When you wear your Saint Maximillian Kolbe bracelet do you know his significance? Maximilian Kolbe was a Polish Franciscan. He was born in 1894, the son of a weaver and a midwife. When he was 10 he was visited by the Virgin Mary, who offered him obe of two crowns. One was white for purity. The other was red for martyrdom. Maximilian said he would accept both crowns.
In 1907 he joined the Franciscan Order. Ten years later he founded the Militia Immaculatae (Army of the Immaculate One) in honor of the Blessed Virgin Mary to work for the conversion of sinners under her protection. When the Nazis invaded Poland in 1939 Maximilian was offered German citizenship because his father was German. He refused however and stayed in Poland with his monastery, providing shelters for refugees, including about 2000 Jews. The monastery’s work attracted the anger of the Nazis. Kolbe was arrested and sent to the notorious Auschwitz Concentration Camp. In that terrible place, he offered his life in exchange for that of man with a wife and child condemned to be starved to death. He patiently bore his sufferings until the guards ended his life with an injection of carbolic acid.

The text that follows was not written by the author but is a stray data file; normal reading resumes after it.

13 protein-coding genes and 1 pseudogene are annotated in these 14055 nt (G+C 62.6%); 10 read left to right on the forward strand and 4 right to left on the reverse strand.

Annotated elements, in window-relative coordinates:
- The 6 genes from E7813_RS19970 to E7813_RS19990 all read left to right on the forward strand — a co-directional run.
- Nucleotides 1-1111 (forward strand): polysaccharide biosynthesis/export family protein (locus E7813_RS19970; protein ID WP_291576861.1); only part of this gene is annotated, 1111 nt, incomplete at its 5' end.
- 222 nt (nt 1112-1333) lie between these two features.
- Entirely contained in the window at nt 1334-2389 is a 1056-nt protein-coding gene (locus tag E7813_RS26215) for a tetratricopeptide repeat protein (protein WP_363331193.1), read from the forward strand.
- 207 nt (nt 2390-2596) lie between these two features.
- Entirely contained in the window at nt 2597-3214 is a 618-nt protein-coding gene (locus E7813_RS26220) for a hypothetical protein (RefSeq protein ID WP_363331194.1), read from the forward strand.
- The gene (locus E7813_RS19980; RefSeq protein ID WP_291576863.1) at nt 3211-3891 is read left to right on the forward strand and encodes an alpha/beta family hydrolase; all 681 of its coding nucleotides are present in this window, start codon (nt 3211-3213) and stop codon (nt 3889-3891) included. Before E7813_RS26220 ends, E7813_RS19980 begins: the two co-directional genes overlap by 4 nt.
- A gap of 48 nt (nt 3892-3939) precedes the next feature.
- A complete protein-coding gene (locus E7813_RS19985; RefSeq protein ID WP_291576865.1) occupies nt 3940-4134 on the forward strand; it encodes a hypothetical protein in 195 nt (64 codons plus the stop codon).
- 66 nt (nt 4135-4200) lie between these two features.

In 1982 he was declared a Martyr of Charity, the first saint to be so named. He is venerated on August 14 as the patron of families, prisoners, and journalists.